As an unemployed actor six decades ago, Hal Holbrook starting digging through Mark Twain’s written words in order to fashion a staged interview in which the “father of American literature” (as William Faulkner deemed Twain) would come to life. From the interview, the event evolved into Mark Twain Tonight! in which one author’s distinctive humor and his observations on humanity swirl together like well-timed puffs of cigar smoke. From 1954 to today, it is estimated that Mr. Holbrook has performed his version of Twain more than 2,200 times.
Remarkably, Mr. Holbrook is still bringing his literary muse to life at 89 years young, and lucky for Washington, DC, Mark Twain Tonight! returned to town for two performances last week.
Mr. Holbrook may be the world’s greatest illusionist – at least that’s what I saw on Friday night at the National Theatre. At his age, he probably does not a require a four hour make-up job to go from award-winning actor to 70 year-old Twain offering one of his celebrated lectures around the year 1905. That part may have been more impressive in the 1950s and 60s when the then younger Holbrook had to disappear into the Mark Twain look we have all come to expect: white, three-piece suit and cravat; a tussle of snow white hair; and the trademark nose and hanging mustache. He still works his cigar, sips water, and methodically checks his notes throughout the performance.
His voice, now colored with Holbrook’s advanced years, still has the power to enthrall us with his interpretation of Twain’s down home Missouri twang. For many of us, that voice and the delivery is locked in our cultural conscience, thanks to the audio recordings Holbrook made decades which are now available on CD and other digital formats.
But the magic of Mark Twain Tonight! is the actor and his power over the live audience. What actor has had a chance to hone his gifts and sharpen his skills as much as Mr. Holbrook? As I watched him take the stage Friday night, I must confess that half of me was geeking out that Hal Holbrook as Mark Twain was as close as a few rows away. The other half of me was analyzing the power of such a simple, brilliant one-man show that has been seen the world over.
And then all that was forgotten. As Mr. Holbrook welcomed his visitors to the “services,” as he calls his lecture, there was Mark Twain in the flesh. My fan-boy elation subsided and my analytical notions ceased. Curiosity gave way to simple enjoyment. The gentleman on the stage, with eyes sparkling, took in the entire auditorium, and began his visit with us. Familiar lines rang out, stories were spun, and nearly prescient observations on the state of politics and the economy tumbled forth as if they were being thought and shared for the first time.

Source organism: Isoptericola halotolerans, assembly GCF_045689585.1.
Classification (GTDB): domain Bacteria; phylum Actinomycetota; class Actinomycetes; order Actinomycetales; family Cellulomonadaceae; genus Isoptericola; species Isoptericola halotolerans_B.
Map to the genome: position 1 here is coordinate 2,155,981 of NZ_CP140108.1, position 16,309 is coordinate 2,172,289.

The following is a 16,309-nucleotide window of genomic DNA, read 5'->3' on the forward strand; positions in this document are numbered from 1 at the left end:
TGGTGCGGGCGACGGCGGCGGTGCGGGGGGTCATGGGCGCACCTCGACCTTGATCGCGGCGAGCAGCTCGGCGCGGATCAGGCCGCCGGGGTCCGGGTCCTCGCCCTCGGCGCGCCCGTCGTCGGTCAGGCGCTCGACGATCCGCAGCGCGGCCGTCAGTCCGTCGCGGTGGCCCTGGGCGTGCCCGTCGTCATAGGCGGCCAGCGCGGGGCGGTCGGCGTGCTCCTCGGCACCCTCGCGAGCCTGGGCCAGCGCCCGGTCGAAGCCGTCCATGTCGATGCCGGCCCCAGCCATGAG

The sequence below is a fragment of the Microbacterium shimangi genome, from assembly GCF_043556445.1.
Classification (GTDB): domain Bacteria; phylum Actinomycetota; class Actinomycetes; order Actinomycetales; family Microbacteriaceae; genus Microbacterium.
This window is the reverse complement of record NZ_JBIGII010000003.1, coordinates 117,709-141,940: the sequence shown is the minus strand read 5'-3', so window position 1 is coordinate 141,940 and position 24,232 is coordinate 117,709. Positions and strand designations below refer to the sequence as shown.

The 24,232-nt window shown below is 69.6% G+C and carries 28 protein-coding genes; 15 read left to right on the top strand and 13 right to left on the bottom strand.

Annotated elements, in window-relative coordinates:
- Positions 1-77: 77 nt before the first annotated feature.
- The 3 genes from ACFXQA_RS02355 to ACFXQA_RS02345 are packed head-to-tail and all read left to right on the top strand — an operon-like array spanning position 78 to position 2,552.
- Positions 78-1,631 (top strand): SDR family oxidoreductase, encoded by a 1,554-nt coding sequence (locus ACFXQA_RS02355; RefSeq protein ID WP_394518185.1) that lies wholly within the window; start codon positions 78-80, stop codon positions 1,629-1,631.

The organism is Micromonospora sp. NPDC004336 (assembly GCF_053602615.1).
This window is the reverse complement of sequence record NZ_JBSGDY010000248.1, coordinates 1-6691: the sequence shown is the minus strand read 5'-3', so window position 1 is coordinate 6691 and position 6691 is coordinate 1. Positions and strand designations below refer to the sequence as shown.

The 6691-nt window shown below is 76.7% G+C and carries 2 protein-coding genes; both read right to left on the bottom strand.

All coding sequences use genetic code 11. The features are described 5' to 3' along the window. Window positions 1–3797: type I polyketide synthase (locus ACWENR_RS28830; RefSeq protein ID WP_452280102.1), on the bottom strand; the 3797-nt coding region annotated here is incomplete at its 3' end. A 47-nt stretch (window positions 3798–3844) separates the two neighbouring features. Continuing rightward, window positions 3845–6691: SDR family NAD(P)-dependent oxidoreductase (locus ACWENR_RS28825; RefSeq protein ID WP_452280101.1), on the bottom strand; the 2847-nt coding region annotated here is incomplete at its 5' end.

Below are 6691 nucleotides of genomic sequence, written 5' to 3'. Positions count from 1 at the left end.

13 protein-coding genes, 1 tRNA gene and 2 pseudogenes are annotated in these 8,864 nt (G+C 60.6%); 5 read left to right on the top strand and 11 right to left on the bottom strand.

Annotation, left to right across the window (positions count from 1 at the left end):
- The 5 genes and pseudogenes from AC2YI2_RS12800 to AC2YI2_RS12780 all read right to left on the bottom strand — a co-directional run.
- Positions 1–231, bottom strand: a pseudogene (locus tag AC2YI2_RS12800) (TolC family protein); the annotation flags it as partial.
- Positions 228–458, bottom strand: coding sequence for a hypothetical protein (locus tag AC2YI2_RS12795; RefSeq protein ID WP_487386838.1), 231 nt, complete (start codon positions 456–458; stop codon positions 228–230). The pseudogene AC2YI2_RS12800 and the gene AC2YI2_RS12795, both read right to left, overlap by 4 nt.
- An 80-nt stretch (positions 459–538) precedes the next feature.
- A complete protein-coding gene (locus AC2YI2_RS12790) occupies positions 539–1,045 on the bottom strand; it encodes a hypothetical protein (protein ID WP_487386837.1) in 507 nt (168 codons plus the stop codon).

After so many years of living with the material, Mr. Holbrook is able to use Twain’s stories and witty lines like a jazz musician uses notes, rhythm, and improvisational riffs. Holbrook has nearly 20 hours of material in his arsenal – a feat on its own merit. But it’s what he is able to do with the material each time he performs that makes Mark Twain Tonight! so unique, as the actor changes the selections, molding and shaping it as he performs it.
Friday night, I heard musings on the Christian Bible, and thoughts on the American working class that sounded as if Twain had written them as fresh as Stephen Colbert or Jon Stewart’s observations of the state of things in 2014. Being in Washington, DC, Holbrook has no dearth of pithy Twain-isms about the town and some of its most visible inhabitants. “Washington is a stud farm for every jackass in the country,” he offered, and by jackasses he meant members of congress. He threw in a comparison between a congressman and Judas Iscariot that drew a huge reaction, too. There was a bit of a hush over the crowd when Twain brought up the powerful grip lobbyists have over those who run the country. Wait, was he speaking about 1905 or today?
He also included a fan favorite, a selection from Twain’s most famous and most controversial work, “The Adventures of Huckleberry Finn.” Instead of the more familiar sections from Finn (known from the recordings and the 1967 television special) – “Huck and Jim” or “Huck’s Conscience,” the audience heard a newly added excerpt about feuding clans that Huckleberry and his traveling companion encounter on their journey.
For me, the most valuable and remarkable aspect of Mr. Holbrook’s performance that must be experienced firsthand was his amazing use of the pause. The pause, or “beat” in acting parlance, can be a powerful help to playwrights and performers. The master class in its use might possibly be Hal Holbrook’s performance in Mark Twain Tonight!
Doing a little digging, I found a quote from Holbrook where he talks about how he discovered the power of the pause. “Bim Pond, the son of Mark Twain’s lecture manager, described how Twain placed great importance on the pause.” Apparently, this was akin to finding St. Peter’s keys to the Pearly Gates for Holbrook.
It was in the pauses that he was able to hang on to the audience, to massage time and space and make the lines seem like new. Reading this is a pale comparison to Holbrook’s delivery, but one such example was this line, where he took just enough time to make sure every ear was primed for the bullseye: “It is curious — (pause, pause, pause, pause) — curious that physical courage should be so common in the world, (pause, pause) and moral courage (pause) so rare.”
Apparently, Bim Pond’s advice to Holbrook also included the suggestion many years ago, “Do a solo, I think you could get bookings.” Good advice, Mr. Pond. As Hal Holbrook said, “It’s the gift he gave me, a hungry young actor looking for work.” And thankfully, he is still sharing his gift of Mark Twain to hungry audiences to this day.
Hal Holbrook, Mark Twain Tonight! was performed April 4 and 5, 2014 at the National Theatre in Washington, DC.